And so while Gwen’s death was an emotional moment, five minutes later Peter has already moved past it.  So what impact does Gwen’s death have on Peter Parker, or the over-all story of Spider-Man in these films?  Apparently, none at all!  Now, I’m sure the start of the next film will walk things back a bit and give us some more scenes of Peter mourning for Gwen.  And if they go forward with their stated intentions of re-introducing Mary Jane, I’m sure Gwen’s death will impact that story.  But the possibility of more satisfying developments in a future film do not alleviate my frustrations with the failure of this moment to have any importance in this film.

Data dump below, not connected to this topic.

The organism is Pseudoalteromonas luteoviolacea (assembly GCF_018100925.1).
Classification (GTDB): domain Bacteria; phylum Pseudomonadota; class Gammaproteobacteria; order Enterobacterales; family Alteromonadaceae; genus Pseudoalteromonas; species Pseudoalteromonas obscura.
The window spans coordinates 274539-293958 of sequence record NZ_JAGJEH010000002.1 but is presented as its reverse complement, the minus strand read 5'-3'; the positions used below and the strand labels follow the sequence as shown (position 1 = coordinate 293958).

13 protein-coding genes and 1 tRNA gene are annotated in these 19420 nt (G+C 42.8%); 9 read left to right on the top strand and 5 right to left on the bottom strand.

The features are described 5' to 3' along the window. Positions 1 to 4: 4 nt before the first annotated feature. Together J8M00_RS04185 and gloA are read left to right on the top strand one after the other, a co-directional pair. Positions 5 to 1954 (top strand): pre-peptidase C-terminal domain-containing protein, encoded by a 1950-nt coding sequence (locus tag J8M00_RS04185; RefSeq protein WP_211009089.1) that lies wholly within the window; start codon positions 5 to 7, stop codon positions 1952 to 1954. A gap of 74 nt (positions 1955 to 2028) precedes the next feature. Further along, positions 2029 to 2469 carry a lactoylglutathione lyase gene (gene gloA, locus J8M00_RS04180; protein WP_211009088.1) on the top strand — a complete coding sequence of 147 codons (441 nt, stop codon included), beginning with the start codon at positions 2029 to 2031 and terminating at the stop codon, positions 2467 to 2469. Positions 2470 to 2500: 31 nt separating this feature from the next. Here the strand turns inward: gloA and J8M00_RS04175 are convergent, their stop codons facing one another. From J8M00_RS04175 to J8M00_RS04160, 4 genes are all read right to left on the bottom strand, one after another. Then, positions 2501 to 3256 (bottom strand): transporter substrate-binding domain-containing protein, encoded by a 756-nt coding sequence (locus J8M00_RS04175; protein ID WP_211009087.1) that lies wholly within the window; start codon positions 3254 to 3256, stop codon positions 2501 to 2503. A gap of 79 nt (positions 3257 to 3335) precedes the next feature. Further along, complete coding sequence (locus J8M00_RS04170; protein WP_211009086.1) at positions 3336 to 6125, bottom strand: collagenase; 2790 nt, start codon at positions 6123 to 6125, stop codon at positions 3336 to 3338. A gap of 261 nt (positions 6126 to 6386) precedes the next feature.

And this is further exacerbated by the fact that this was a moment that can only be done once.  Let’s say they again re-boot the Spider-Man film series a few years down the road, and re-introduce Gwen, this time played by another actress.  They can’t just kill her off again.  They had one chance to do the death of Gwen Stacy on-screen in a way that would really shock audiences.  And they bungled it.  It’s like the Phoenix story in X-Men: The Last Stand.  The complete ruination of the Phoenix saga — one of the very best and most famous X-Men story-lines from the saga — was so painful not just because that film didn’t live up to expectations, but because they forever ruined the Phoenix saga on film.  It’s not like another X-Men movie could just do it over again.  (Well, I guess it’s possible, but extremely unlikely.)  So not only did we not get to see the Phoenix saga done right in that film, but it means we’ll likely NEVER get to see it done right in a movie.  Same goes for the death of Gwen and the impact that story should have.  This is a huge missed opportunity and my biggest disappointment with the film.

Other notes: